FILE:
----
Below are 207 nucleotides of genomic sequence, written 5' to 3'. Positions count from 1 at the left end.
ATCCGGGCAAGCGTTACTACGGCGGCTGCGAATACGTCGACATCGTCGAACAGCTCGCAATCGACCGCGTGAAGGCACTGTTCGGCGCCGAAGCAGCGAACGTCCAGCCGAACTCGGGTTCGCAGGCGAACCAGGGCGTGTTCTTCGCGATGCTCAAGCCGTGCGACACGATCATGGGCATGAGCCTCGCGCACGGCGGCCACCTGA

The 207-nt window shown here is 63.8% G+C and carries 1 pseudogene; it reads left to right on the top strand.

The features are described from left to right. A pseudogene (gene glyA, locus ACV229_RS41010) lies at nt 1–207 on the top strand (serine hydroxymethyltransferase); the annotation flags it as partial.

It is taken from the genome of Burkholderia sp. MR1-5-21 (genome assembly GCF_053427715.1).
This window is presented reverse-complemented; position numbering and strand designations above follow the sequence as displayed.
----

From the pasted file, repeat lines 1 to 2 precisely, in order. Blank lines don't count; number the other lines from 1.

Below are 207 nucleotides of genomic sequence, written 5' to 3'. Positions count from 1 at the left end.
ATCCGGGCAAGCGTTACTACGGCGGCTGCGAATACGTCGACATCGTCGAACAGCTCGCAATCGACCGCGTGAAGGCACTGTTCGGCGCCGAAGCAGCGAACGTCCAGCCGAACTCGGGTTCGCAGGCGAACCAGGGCGTGTTCTTCGCGATGCTCAAGCCGTGCGACACGATCATGGGCATGAGCCTCGCGCACGGCGGCCACCTGA